A renewed national focus on lead poisoning has prompted additional investment in efforts to protect and screen children for exposure to the metal, as New Jersey and other states seek to protect youngsters from the potentially deadly toxin.
Less attention, however, has been paid to high lead levels among adults, many of whom don’t know they’ve been infected.
While generally less vulnerable than children, adults may have been exposed to the heavy metal over longer periods, inhaling or ingesting the element as a fine dust that can travel through the body and be absorbed, causing fatigue, illness, organ failure, or even death.
The New Jersey Poison Center, which tracks incidents, receives “a few dozen” calls annually related to lead exposure in adults, said Dr. Diane Calello, the facility’s executive and medical director. And, while most adult cases traditionally involve exposure in the workplace, most of the calls she has received concern people who have visited enclosed firing ranges for fun.
Guns ‘emit dust from the metal’
“The big story of the past year has been these indoor shooting ranges,” Calello said. Lead is a standard component in most bullets and, when fired, guns emit dust from the metal that — when not properly ventilated — can collect on surfaces at the range, or on the shooter. These particles can then be transmitted to the shooter’s car and home, creating exposure hazards for others.
This trend prompted the poison center, a division of Rutgers NJ Medical School, to remind the public of the dangers associated with lead poisoning in general and indoor shooting in particular.
The center advises physicians on poisoning cases and, when it comes to lead, works with other state and local agencies to make sure the patient receives appropriate care and the cause of contamination is properly addressed.
As part of National Lead Poisoning Prevention Week, which runs through Saturday, the center wanted to alert the public about the latest trend. Officials urged shooters to wash their hands — or even shower and change clothes — after leaving an indoor range, separate potentially contaminated laundry, and make sure that ranges have proper ventilation.
Calello urged people who are concerned about poisoning to visit their doctor for a blood test; they can also call the poison center, at 1-800-222-1222, for more information.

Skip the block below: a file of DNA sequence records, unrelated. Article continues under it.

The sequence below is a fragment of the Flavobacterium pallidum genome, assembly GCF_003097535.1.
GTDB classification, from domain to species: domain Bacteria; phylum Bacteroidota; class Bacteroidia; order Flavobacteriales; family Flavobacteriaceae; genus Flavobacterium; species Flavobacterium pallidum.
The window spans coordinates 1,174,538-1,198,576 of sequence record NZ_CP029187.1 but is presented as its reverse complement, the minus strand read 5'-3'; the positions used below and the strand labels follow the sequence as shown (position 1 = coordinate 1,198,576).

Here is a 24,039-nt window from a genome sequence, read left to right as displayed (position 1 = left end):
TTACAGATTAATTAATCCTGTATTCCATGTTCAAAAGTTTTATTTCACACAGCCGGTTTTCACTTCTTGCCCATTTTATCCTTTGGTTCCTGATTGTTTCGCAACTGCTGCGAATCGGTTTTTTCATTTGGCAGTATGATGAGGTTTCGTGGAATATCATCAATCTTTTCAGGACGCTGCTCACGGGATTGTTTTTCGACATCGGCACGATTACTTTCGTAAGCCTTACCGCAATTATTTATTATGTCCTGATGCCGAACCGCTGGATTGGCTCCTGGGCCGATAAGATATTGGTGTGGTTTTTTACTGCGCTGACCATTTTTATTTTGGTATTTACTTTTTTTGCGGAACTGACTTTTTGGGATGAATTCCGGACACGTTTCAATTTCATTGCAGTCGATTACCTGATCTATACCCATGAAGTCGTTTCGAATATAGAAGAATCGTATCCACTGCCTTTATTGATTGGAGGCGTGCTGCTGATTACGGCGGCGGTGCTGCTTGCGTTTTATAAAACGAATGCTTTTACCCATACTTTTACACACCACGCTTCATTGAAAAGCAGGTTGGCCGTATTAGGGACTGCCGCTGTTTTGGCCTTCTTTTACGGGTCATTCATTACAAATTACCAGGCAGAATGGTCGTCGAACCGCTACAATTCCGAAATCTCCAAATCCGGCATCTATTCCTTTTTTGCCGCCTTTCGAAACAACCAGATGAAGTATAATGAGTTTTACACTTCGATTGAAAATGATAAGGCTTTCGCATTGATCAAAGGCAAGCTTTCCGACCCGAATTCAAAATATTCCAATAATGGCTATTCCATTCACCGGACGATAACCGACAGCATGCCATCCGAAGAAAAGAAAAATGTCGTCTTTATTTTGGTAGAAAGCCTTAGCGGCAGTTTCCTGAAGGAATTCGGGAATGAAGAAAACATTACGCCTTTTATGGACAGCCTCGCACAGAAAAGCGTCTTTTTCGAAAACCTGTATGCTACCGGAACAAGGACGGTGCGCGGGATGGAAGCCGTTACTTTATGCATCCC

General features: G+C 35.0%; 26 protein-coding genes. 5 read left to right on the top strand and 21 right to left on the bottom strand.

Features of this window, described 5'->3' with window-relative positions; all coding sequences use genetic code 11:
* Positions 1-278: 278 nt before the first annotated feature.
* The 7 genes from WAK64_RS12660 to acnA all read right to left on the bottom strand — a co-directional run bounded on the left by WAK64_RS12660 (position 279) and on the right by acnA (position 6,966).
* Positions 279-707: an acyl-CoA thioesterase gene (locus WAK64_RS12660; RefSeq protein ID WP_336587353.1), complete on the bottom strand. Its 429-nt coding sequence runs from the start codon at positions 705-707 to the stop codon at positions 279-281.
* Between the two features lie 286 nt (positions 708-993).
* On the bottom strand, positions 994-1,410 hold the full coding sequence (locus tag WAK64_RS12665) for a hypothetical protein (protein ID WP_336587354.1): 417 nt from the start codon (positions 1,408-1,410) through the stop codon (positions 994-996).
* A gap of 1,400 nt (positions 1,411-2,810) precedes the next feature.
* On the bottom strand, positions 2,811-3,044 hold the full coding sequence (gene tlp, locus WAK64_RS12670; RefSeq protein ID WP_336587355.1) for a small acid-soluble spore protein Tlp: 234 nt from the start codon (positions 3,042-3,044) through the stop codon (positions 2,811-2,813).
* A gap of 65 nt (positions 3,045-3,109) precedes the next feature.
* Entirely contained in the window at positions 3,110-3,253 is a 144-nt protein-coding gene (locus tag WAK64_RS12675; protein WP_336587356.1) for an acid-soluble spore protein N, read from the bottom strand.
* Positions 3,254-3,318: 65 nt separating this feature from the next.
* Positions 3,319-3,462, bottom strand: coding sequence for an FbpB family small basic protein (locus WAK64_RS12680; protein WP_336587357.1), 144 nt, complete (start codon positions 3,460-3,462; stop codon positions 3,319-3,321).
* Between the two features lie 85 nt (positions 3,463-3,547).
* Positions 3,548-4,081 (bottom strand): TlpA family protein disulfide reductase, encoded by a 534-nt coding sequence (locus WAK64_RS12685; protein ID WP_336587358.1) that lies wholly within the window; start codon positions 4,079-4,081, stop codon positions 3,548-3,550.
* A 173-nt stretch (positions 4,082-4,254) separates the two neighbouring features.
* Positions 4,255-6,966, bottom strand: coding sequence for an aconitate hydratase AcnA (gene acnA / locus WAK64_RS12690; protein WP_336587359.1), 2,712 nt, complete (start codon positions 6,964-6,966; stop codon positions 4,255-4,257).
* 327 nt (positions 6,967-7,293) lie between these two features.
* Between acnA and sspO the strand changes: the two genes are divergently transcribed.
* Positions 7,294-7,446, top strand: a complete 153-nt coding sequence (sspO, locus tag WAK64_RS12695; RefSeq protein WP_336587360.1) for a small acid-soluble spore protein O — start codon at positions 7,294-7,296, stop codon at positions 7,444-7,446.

Nationwide, some 22.5 adults per 100,000 had elevated blood-lead levels (above 10 micrograms/deciliter, the standard at the time), according to the federal Centers for Disease Control and Prevention, down nearly four points from 2010. New Jersey was one of a dozen states (of 48 reporting) with higher rates, with 27 adults per 100,000 — or some 1,200 individuals — showing high levels in 2012. New York had similar outcomes, while the rates were nearly double in Pennsylvania.
“But the true incidence is unknown, since most people don’t get tested,” Calello said, noting that — unlike with infants — lead tests aren’t usually required for adults. “There’s not a lot of screening for adult lead levels, other than in certain work situations,” she said.
Concerns were first raised about lead poisoning in the 1970s. But it became national news again in recent years, as exposure in Flint, MI, revealed a water system riddled with high levels of the toxin. The revelation sparked widespread testing. Testing in the Garden State revealed lead present in the drinking water at dozens of school systems, but many experts said the biggest hazard is likely closer to home.
The CDC tightened the screening standards in recent years, calling for follow-ups with anyone who is found to have more than 5 mcg/dl, and New Jersey followed suit in February. New Jersey requires babies to be tested, and it has screened more than 200,000 annually in recent years; advocates have said more than 3,000 children have elevated levels, based on the new standards; Calello said she gets calls about many of these cases.
‘No safe level in children’
With children, the most common cause of exposure is environmental contamination —often in the form of lead paint in their living quarters. Lead was used in house paint and other finishes until it was banned in the 1970s, but these surfaces remain in many historic homes in New Jersey — which exist in both poor and wealthy areas, although low-income communities tend to have higher rates.
Calello stressed that children do not have to physically eat paint chips to be poisoned. “It’s much more subtle than that. It’s often not a wall that has paint peeling off it,” she said, noting that doorjambs, window sills and other points of friction can produce a subtle dust that is easy for young children to pick up on their fingers — fingers that often end up in their mouths.
Last week, the state Department of Health welcomed local health agencies to apply for grants to help provide testing, intervention, education, care management, and home inspection programs. Gov. Chris Christie included $10 million extra in the current state budget to fund these efforts, following recent criticism from environmental advocates who said he has diverted funds for lead programs over the years.
“There is no safe level of lead in children,” state health commissioner Cathleen Bennett said. “Lead can disrupt the normal growth and development of a child’s brain and central nervous system and can result in hyperactivity, attention deficits, developmental delays and decreased hearing.”